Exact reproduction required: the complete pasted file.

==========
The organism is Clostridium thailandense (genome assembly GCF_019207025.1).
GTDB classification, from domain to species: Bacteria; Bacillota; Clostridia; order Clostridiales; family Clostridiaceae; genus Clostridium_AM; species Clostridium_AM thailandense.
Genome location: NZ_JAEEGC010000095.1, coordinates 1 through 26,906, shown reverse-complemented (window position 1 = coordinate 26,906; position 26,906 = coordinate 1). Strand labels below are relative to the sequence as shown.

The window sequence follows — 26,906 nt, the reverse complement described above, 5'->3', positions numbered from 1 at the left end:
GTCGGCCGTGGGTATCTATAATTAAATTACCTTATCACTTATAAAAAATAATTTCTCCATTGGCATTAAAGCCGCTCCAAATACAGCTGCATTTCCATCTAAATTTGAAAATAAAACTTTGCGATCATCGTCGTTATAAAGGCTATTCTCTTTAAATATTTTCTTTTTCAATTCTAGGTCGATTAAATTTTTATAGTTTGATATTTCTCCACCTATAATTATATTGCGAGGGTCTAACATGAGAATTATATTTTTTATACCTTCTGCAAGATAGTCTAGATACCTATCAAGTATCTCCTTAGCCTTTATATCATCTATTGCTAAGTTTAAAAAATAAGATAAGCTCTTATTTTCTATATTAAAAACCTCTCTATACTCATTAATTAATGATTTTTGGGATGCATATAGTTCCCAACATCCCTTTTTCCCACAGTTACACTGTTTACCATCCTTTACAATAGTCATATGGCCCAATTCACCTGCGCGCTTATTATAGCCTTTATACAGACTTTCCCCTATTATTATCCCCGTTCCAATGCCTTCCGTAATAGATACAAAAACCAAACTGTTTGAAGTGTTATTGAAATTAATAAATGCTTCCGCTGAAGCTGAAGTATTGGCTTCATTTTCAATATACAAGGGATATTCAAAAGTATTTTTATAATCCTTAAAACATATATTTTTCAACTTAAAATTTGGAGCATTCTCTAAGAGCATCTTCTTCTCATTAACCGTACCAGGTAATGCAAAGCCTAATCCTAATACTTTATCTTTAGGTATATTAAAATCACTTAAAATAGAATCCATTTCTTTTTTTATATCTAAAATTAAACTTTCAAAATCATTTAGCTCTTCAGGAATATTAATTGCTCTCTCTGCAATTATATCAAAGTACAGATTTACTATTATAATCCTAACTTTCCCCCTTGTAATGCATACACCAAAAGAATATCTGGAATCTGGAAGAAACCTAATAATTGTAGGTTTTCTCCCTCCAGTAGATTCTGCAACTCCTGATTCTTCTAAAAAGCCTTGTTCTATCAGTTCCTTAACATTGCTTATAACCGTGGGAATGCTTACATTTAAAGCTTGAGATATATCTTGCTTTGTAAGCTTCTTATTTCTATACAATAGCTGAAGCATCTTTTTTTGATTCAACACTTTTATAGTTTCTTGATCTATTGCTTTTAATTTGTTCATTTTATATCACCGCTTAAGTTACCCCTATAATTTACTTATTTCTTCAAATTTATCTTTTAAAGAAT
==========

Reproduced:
The organism is Clostridium thailandense (genome assembly GCF_019207025.1).
GTDB classification, from domain to species: Bacteria; Bacillota; Clostridia; order Clostridiales; family Clostridiaceae; genus Clostridium_AM; species Clostridium_AM thailandense.
Genome location: NZ_JAEEGC010000095.1, coordinates 1 through 26,906, shown reverse-complemented (window position 1 = coordinate 26,906; position 26,906 = coordinate 1). Strand labels below are relative to the sequence as shown.

The window sequence follows — 26,906 nt, the reverse complement described above, 5'->3', positions numbered from 1 at the left end:
GTCGGCCGTGGGTATCTATAATTAAATTACCTTATCACTTATAAAAAATAATTTCTCCATTGGCATTAAAGCCGCTCCAAATACAGCTGCATTTCCATCTAAATTTGAAAATAAAACTTTGCGATCATCGTCGTTATAAAGGCTATTCTCTTTAAATATTTTCTTTTTCAATTCTAGGTCGATTAAATTTTTATAGTTTGATATTTCTCCACCTATAATTATATTGCGAGGGTCTAACATGAGAATTATATTTTTTATACCTTCTGCAAGATAGTCTAGATACCTATCAAGTATCTCCTTAGCCTTTATATCATCTATTGCTAAGTTTAAAAAATAAGATAAGCTCTTATTTTCTATATTAAAAACCTCTCTATACTCATTAATTAATGATTTTTGGGATGCATATAGTTCCCAACATCCCTTTTTCCCACAGTTACACTGTTTACCATCCTTTACAATAGTCATATGGCCCAATTCACCTGCGCGCTTATTATAGCCTTTATACAGACTTTCCCCTATTATTATCCCCGTTCCAATGCCTTCCGTAATAGATACAAAAACCAAACTGTTTGAAGTGTTATTGAAATTAATAAATGCTTCCGCTGAAGCTGAAGTATTGGCTTCATTTTCAATATACAAGGGATATTCAAAAGTATTTTTATAATCCTTAAAACATATATTTTTCAACTTAAAATTTGGAGCATTCTCTAAGAGCATCTTCTTCTCATTAACCGTACCAGGTAATGCAAAGCCTAATCCTAATACTTTATCTTTAGGTATATTAAAATCACTTAAAATAGAATCCATTTCTTTTTTTATATCTAAAATTAAACTTTCAAAATCATTTAGCTCTTCAGGAATATTAATTGCTCTCTCTGCAATTATATCAAAGTACAGATTTACTATTATAATCCTAACTTTCCCCCTTGTAATGCATACACCAAAAGAATATCTGGAATCTGGAAGAAACCTAATAATTGTAGGTTTTCTCCCTCCAGTAGATTCTGCAACTCCTGATTCTTCTAAAAAGCCTTGTTCTATCAGTTCCTTAACATTGCTTATAACCGTGGGAATGCTTACATTTAAAGCTTGAGATATATCTTGCTTTGTAAGCTTCTTATTTCTATACAATAGCTGAAGCATCTTTTTTTGATTCAACACTTTTATAGTTTCTTGATCTATTGCTTTTAATTTGTTCATTTTATATCACCGCTTAAGTTACCCCTATAATTTACTTATTTCTTCAAATTTATCTTTTAAAGAAT